An American special operations soldier observing Burkina Faso troops practice clearing a vehicle.
I just had the pleasure of speaking alongside Colonel Carl Kelly, Chief of Staff for the U.S. Army’s Special Forces Command, at the opening plenary of a conference on Security Assistance and Human Security at the University of North Carolina. I was pleasantly surprised to see how much we agreed on – and dismayed to think about how little difference it would make.
The conference was under the Chatham House Rule, so I won’t attribute comments to anyone but myself. But there was widespread head nodding to my broad point that security assistance is highly effective at training troops to execute missions and tactics – while failing to do anything to actually improve security when a country’s security goals were not aligned with our own.
That’s a polite way of saying that the U.S. gives security assistance to about 124 states – all but 13 on the Fragile States Index – and the vast majority of these states are not weak due to a lack of money or ignorance, but because the governments are complicit in supporting non-state violent actors and governmental violence that is ravaging their citizenry. This is stunningly obvious in, for instance, Yemen, where years of U.S. assistance have made the U.S. complicit in an Abu Ghraib-style torture scandal that is getting lost in the circus that is the Trump media cycle.
The “weak states” thesis that prevailed after 9/11 conveniently merges countries that lack the ability to protect their citizens with those that lack the will. My fabulous research assistant, Elena Barham, and I are in the midst of crunching numbers that will show that there is a large category of countries which have the ability to deliver public goods – but whose delivery of state services is highly skewed towards some parts of the population. In these same states, minority rights are systematically violated, and journalists mysteriously turn up dead.
These countries aren’t too weak to deliver services. Nor are they too weak to, for instance, successfully target and kill their journalists (In Mexico, for instance, one of the most dangerous countries in the world for journalists, state security forces are the greatest killers). From Mexico to Nigeria and Pakistan, these security services function just fine for their goals. The problem is that they are not intended to do what the U.S. wants – fight cartels, terrorists, or insurgents. Instead, they are built to smuggle drugs and kick the money up the chain and on to various politicians, or to provide jobs to a politically-connected ethnic, religious, tribal, or regional group, or keep insurgencies on a low enough simmer that they continue to receive foreign aid to “help”.
Now that the U.S. increasingly relies on other countries’ security services to fight for our security in their regions, this is a problem we need to tackle not only because of the human rights violations, but because we cannot achieve our own security goals with these forces. Individuals can be trained to execute tactically, they can change their hearts and minds in U.S. military schools and IMET – and then they go back to structures that are systematically built to perpetuate anger, insurgency, and terror. (According to the Global Terrorism Index, 92% of all terrorist attacks since 1989 occurred in countries whose governments conduct widespread violence against their citizens, while states at peace with good human rights records faced fewer than .6% of all terrorist attacks.)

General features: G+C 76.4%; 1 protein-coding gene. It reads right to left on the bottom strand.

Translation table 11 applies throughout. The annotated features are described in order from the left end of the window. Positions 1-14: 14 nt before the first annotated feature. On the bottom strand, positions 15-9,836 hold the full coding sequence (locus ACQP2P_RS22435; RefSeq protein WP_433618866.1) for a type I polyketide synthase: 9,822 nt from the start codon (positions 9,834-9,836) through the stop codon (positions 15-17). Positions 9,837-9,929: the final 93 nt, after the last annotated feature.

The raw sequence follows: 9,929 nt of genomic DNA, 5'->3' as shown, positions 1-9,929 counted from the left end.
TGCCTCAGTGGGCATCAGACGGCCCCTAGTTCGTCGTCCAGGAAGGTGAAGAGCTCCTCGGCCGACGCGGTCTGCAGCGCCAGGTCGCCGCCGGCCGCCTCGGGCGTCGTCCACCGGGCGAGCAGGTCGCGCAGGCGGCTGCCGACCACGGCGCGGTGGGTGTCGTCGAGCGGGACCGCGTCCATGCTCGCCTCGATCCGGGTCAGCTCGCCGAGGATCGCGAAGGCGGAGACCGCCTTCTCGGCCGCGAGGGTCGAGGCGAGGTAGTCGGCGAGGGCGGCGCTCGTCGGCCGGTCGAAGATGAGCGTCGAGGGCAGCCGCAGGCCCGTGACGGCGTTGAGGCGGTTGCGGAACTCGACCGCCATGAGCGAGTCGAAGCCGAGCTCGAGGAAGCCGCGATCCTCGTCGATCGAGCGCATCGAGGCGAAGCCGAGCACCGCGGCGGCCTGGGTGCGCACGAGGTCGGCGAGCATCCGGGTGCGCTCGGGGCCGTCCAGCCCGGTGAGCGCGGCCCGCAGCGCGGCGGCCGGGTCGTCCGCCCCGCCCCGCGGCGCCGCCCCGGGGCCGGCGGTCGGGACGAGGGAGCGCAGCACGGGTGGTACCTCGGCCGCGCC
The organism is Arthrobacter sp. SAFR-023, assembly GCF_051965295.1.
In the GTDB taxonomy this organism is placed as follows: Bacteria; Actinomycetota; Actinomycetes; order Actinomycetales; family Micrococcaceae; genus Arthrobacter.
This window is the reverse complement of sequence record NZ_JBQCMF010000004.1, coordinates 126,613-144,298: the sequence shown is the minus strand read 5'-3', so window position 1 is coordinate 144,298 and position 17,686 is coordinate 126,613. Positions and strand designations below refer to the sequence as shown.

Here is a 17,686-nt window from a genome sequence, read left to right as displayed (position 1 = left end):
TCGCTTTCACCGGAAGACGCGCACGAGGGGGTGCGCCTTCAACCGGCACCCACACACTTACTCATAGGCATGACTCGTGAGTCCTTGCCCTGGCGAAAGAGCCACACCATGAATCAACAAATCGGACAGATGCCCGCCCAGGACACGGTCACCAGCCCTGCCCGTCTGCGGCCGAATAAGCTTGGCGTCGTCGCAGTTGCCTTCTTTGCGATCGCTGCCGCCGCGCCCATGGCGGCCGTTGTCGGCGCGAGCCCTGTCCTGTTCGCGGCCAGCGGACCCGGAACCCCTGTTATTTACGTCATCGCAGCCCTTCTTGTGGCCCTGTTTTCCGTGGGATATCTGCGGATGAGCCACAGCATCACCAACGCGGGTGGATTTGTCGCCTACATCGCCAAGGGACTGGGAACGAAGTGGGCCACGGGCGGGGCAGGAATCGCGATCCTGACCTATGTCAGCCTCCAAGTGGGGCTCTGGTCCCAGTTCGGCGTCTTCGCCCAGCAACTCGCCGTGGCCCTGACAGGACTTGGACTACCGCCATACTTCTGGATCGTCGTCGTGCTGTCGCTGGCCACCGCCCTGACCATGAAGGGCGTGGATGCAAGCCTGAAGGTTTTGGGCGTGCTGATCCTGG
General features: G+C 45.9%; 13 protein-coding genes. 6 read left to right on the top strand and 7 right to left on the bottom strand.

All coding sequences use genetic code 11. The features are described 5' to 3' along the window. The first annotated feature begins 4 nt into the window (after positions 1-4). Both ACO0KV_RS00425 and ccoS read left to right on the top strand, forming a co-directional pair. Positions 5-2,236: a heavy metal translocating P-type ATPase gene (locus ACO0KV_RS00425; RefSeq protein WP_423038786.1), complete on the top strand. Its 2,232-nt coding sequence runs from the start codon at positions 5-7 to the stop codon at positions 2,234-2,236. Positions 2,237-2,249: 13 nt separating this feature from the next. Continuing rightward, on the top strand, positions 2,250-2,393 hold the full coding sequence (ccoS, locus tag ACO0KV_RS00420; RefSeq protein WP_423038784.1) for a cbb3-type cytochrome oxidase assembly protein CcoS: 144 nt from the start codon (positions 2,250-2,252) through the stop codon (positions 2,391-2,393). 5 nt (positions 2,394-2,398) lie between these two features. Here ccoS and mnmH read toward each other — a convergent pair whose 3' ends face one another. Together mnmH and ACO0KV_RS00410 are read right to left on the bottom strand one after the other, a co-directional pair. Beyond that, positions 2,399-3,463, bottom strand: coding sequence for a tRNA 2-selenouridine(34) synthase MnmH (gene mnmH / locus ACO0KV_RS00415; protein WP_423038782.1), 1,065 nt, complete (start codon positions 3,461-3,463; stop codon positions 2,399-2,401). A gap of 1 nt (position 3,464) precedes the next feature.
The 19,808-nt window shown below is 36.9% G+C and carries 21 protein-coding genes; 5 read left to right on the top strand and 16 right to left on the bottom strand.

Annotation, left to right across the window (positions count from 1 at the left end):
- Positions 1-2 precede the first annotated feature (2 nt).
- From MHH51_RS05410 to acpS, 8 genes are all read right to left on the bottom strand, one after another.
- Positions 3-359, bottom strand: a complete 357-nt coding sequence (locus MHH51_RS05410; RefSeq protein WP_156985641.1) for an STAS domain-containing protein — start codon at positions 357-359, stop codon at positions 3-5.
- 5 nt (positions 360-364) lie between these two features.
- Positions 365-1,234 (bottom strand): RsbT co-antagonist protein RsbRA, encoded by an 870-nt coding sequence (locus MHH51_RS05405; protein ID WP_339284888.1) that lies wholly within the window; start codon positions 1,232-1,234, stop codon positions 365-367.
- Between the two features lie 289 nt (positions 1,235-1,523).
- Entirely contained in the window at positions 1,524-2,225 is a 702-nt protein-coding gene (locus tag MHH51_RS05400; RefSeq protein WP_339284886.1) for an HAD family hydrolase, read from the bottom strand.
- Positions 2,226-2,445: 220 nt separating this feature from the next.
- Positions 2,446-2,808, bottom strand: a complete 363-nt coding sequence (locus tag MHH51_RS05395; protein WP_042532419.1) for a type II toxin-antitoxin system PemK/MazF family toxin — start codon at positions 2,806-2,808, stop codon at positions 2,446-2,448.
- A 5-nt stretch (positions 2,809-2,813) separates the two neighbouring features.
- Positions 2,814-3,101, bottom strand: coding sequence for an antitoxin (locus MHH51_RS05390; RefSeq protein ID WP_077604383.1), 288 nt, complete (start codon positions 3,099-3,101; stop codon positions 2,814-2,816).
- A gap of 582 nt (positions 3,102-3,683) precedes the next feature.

Dan Mahanty just wrote a fabulous, detailed piece on what works, and what doesn’t, in the controversial Leahy Law meant to keep the U.S. from inadvertently supporting human rights abuse. He hints, however, at the bigger problem. The Leahy Law, for all its onerous vetting requirements that earn so much hatred from many at State and DOD, is meant to deal with the problem of “a few bad apples” in a force, or a unit used as a death squad.
The Leahy Law is not meant to address the systematic twisting of a country’s security forces for other purposes. Nor can it address governments that choose to give up the monopoly of force to non-state violent groups – a common tactic in these so-called weak, but actually complicit, countries. Instead, the constant fight over the Leahy Law impedes a far more useful conversation about where our security is effective, where it is not, and what can be done to improve it.
Getting security assistance right should be a bipartisan love-fest. It would mean better U.S. security, less wasted taxpayer money, and less U.S. support to countries that abuse their citizens. True, the State Department would lose its ability to treat the U.S. military as a “party favor” that gets doled out as a deliverable during diplomatic missions, and the DOD would be curtailed somewhat in building relationships with foreign militaries – though such relationship building could certainly continue in a less harmful, less costly, and more effective form. So both sides, stuck in an old mindset of protecting turf and money, fight against legislation that would improve the situation.
But Congress should be able to see their way towards a better policy, one that meets U.S. national interests and makes the world more stable. Who will be the brave Member to jumpstart better legislation?